There, that what you were looking for?

  • Member since
    December 2001
  • From: Northern New York
  • 21,980 posts
Posted by tree68 on Thursday, April 1, 2021 9:07 AM

BaltACD
Charts and rules don't make that distinction.  Observed installations over the years did.

Ah - the thot plickens!  

Thanks!

LarryWhistling
Resident Microferroequinologist (at least at my house) 
Everyone goes home; Safety begins with you
My Opinion. Standard Disclaimers Apply. No Expiration Date
Come ride the rails with me!
There's one thing about humility - the moment you think you've got it, you've lost it...

  • Member since
    May 2003
  • From: US
  • 20,389 posts
Posted by BaltACD on Thursday, April 1, 2021 9:44 AM

Back to the Ever Given - One thing that is being overlooked about the speed that the vessel was operating - the slower the vessel goes through the water the less rudder authority is created in order to control the vessel.  Vessels need movement through the water to be able to steer.  When you have a single prop, single rudder vessel of 400m long you need to have rudder authority.

Secondarily there are fluid dynamic issues between the vessel and the banks and bottom of the canal that inject additional issues into the control of the ULCC's navigating the canal.

Reports I have read indicate that the normal passage time through the canal is 12 to 16 hours and the canal is operated by fleeting vessels to meet and pass each other at the Great Bitter Lake as most of the canal on either side of the lake is a single stream.

  • Member since
    February 2018
  • From: Flyover Country
  • 2,945 posts
Posted by York1 on Thursday, April 1, 2021 10:18 AM

I haven't read through all the posts, so if this has been covered, forgive me.

Do the ships go through the canal with the ship's captain running the ship, or does the canal require a pilot to come on board?

York1 John       

  • Member since
    May 2005
  • From: S.E. South Dakota
  • 12,961 posts
Posted by Murphy Siding on Thursday, April 1, 2021 10:44 AM

York1

I haven't read through all the posts, so if this has been covered, forgive me.

Do the ships go through the canal with the ship's captain running the ship, or does the canal require a pilot to come on board?

 

I've read they have Egyptian pilots.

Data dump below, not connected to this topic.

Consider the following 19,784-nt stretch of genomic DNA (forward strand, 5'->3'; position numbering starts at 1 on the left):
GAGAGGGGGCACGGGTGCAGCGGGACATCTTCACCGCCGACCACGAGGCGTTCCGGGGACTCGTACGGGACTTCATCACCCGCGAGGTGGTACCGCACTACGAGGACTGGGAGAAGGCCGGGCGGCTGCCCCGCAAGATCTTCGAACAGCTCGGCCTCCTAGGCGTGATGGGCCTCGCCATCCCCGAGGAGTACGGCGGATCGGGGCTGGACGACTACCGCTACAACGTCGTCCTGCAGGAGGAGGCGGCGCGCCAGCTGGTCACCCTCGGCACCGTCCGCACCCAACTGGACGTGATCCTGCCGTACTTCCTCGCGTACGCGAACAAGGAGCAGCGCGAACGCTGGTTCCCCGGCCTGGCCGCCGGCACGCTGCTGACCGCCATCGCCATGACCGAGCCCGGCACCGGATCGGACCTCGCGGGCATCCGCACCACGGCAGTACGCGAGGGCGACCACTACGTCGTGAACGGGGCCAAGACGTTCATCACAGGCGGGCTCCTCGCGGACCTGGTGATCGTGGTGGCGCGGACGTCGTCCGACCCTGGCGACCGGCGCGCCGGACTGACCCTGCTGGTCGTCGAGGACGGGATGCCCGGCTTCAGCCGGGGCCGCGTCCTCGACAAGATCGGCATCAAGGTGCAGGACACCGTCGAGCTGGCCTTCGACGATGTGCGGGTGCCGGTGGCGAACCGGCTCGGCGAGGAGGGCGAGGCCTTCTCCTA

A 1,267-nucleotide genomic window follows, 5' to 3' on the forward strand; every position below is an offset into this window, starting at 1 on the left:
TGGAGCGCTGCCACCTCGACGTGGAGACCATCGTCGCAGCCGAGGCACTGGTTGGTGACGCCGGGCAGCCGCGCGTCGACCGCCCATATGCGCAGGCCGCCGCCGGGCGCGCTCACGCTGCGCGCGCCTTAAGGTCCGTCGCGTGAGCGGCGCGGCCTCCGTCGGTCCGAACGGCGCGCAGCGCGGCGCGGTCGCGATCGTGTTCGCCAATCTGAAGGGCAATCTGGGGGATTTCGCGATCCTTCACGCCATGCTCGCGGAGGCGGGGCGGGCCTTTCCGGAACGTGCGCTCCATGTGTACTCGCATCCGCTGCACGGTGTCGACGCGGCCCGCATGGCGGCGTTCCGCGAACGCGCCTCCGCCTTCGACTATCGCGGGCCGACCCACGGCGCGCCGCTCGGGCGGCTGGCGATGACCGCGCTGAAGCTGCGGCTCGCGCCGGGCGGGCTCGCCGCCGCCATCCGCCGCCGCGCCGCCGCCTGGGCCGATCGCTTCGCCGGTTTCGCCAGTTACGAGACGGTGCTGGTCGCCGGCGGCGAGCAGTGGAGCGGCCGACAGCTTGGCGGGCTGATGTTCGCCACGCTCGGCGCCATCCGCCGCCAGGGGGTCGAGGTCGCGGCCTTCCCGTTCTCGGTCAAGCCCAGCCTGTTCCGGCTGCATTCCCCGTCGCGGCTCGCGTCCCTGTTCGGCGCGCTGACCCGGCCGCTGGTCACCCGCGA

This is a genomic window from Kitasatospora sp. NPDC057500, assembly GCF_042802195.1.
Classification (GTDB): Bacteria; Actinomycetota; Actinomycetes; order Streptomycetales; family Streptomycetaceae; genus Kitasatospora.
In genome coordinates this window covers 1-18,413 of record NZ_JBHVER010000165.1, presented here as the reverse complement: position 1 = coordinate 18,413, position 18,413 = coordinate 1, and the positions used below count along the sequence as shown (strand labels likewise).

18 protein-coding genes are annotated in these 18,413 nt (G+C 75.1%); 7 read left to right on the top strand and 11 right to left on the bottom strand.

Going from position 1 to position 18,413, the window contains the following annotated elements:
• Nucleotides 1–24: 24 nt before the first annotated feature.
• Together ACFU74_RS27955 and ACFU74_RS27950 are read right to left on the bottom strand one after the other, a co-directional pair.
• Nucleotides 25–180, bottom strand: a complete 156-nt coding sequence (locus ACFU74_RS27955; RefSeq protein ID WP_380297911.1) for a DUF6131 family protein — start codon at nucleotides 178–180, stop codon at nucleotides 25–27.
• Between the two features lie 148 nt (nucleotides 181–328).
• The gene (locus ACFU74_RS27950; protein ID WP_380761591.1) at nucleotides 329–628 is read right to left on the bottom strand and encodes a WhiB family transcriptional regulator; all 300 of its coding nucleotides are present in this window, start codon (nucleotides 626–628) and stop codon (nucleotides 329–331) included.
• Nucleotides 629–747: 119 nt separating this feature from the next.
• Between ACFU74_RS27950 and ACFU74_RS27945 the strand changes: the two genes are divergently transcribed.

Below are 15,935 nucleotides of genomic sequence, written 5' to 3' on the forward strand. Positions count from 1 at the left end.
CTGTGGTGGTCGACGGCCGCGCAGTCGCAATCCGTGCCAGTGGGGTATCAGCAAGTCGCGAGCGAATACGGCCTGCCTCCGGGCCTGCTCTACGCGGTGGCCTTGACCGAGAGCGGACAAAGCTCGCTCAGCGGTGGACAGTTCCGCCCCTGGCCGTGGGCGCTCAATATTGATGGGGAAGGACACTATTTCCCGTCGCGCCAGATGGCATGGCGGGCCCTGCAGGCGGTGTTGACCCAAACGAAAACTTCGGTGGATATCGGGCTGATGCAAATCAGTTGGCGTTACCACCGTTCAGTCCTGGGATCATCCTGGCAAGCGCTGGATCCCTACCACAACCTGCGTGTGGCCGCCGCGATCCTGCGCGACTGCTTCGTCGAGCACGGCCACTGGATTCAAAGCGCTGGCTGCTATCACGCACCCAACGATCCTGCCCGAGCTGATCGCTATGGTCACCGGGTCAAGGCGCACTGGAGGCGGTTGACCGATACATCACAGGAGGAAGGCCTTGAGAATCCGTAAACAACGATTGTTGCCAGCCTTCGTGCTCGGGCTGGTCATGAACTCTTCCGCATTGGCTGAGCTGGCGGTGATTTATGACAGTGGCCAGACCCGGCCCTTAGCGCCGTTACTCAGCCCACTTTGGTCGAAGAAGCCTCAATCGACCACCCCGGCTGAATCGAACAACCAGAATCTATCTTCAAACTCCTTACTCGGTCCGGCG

Thanks to Chris / CopCarSS for my avatar.

  • Member since
    May 2003
  • From: US
  • 20,389 posts
Posted by BaltACD on Thursday, April 1, 2021 11:36 AM

York1
I haven't read through all the posts, so if this has been covered, forgive me.

Do the ships go through the canal with the ship's captain running the ship, or does the canal require a pilot to come on board?

Canal transit

https://www.youtube.com/watch?v=XwdU2cYRbnM

  • Member since
    February 2018
  • 123 posts
Posted by adkrr64 on Thursday, April 1, 2021 11:38 AM

Murphy Siding
I've read they have Egyptian pilots.

Do the pilots actually take the helm, or are they there to guide and oversee the regular ship's crew as they handle the ship?

On the RR, sometimes the pilots actually run the locomotives and sometimes they just advise the engineer, depending on the situation.

  • Member since
    March 2016
  • From: Burbank IL (near Clearing)
  • 12,356 posts
Posted by CSSHEGEWISCH on Thursday, April 1, 2021 12:07 PM

Since each ship has different handling characteristics, the pilots pass instructions to the helm and crew as appropriate.

The daily commute is part of everyday life but I get two rides a day out of it. Paul
  • Member since
    February 2018
  • From: Flyover Country
  • 2,945 posts
Posted by York1 on Thursday, April 1, 2021 3:32 PM

Thanks!

York1 John       

  • Member since
    January 2014
  • 6,774 posts
Posted by Euclid on Friday, April 2, 2021 4:26 PM

The most recent summary I read says the ship steering became uncontrollable in a 46 mph side wind.   

  • Member since
    December 2001
  • From: NW Wisconsin
  • 3,784 posts
Posted by beaulieu on Friday, April 2, 2021 4:27 PM

Regarding the ship's ownership and management.

The ship is chartered to Evergreen Marine Corp. a Taiwanese company.

The ship is co-owned by Luster Maritime and Higaki Sangyo Kaisha both of Japan

The ship is registered in and flagged in Panama

The ship's Master and crew are from India

The ship is insured in the United Kingdom.

The Court that will hear the case will be an Admiralty Court in London.